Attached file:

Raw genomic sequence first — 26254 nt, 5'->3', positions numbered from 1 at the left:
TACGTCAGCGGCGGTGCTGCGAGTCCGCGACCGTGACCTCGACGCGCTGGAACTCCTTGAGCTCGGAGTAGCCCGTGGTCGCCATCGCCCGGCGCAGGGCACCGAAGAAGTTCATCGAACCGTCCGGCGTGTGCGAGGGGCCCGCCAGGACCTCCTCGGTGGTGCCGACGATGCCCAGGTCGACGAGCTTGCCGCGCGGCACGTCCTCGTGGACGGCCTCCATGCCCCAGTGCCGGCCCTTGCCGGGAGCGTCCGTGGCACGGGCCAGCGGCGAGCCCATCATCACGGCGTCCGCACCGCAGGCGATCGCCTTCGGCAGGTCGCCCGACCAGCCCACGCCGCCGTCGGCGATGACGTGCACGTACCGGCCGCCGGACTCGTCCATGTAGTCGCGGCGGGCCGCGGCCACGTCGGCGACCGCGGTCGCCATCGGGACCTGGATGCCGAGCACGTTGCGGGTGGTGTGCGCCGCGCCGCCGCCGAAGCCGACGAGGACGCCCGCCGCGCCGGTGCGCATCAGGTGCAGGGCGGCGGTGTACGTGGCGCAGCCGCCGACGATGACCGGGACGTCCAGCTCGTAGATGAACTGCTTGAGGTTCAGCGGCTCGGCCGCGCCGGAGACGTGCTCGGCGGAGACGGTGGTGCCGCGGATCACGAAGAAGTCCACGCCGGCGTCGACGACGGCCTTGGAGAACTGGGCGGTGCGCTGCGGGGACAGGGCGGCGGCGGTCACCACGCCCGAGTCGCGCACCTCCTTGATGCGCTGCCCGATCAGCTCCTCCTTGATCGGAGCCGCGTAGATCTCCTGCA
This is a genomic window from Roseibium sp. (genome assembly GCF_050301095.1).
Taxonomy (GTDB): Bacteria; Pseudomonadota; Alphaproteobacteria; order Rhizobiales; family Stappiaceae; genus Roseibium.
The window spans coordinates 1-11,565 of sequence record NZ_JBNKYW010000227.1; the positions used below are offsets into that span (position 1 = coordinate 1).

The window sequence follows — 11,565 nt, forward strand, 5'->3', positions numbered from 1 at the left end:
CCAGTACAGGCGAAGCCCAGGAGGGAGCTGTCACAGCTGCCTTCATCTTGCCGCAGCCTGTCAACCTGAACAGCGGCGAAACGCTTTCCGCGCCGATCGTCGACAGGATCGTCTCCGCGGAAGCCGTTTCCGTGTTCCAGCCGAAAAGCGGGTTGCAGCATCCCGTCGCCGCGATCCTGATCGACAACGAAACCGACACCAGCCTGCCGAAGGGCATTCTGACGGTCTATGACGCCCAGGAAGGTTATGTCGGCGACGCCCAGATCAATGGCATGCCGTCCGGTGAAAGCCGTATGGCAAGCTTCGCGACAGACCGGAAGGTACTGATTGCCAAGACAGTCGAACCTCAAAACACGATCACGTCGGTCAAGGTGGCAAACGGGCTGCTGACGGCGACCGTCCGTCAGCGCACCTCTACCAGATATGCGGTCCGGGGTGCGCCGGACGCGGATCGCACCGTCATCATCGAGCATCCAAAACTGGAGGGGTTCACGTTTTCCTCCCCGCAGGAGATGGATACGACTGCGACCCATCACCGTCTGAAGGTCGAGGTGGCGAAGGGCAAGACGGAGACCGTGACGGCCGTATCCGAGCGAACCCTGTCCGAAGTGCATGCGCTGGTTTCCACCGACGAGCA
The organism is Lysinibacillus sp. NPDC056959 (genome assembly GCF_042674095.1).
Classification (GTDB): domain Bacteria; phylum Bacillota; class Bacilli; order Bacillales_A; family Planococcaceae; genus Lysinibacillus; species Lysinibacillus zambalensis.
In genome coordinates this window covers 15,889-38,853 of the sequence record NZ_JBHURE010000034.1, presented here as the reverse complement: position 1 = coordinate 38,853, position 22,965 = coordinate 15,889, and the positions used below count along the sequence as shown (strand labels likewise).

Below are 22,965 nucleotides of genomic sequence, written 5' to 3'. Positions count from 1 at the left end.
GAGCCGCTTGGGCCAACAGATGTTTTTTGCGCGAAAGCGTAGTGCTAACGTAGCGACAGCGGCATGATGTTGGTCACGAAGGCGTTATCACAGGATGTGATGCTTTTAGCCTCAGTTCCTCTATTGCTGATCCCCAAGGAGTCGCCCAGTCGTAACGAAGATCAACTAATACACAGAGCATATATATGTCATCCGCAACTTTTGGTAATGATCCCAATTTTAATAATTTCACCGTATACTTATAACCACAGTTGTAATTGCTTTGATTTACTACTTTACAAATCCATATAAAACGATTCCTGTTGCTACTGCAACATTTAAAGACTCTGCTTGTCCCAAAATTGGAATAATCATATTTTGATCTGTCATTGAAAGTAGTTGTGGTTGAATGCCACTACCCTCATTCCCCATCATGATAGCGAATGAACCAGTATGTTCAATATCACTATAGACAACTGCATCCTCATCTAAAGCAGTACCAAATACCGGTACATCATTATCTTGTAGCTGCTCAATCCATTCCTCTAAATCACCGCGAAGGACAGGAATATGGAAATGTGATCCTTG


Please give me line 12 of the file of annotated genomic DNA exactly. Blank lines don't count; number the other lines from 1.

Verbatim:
GAGCCGCTTGGGCCAACAGATGTTTTTTGCGCGAAAGCGTAGTGCTAACGTAGCGACAGCGGCATGATGTTGGTCACGAAGGCGTTATCACAGGATGTGATGCTTTTAGCCTCAGTTCCTCTATTGCTGATCCCCAAGGAGTCGCCCAGTCGTAACGAAGATCAACTAATACACAGAGCATATATATGTCATCCGCAACTTTTGGTAATGATCCCAATTTTAATAATTTCACCGTATACTTATAACCACAGTTGTAATTGCTTTGATTTACTACTTTACAAATCCATATAAAACGATTCCTGTTGCTACTGCAACATTTAAAGACTCTGCTTGTCCCAAAATTGGAATAATCATATTTTGATCTGTCATTGAAAGTAGTTGTGGTTGAATGCCACTACCCTCATTCCCCATCATGATAGCGAATGAACCAGTATGTTCAATATCACTATAGACAACTGCATCCTCATCTAAAGCAGTACCAAATACCGGTACATCATTATCTTGTAGCTGCTCAATCCATTCCTCTAAATCACCGCGAAGGACAGGAATATGGAAATGTGATCCTTG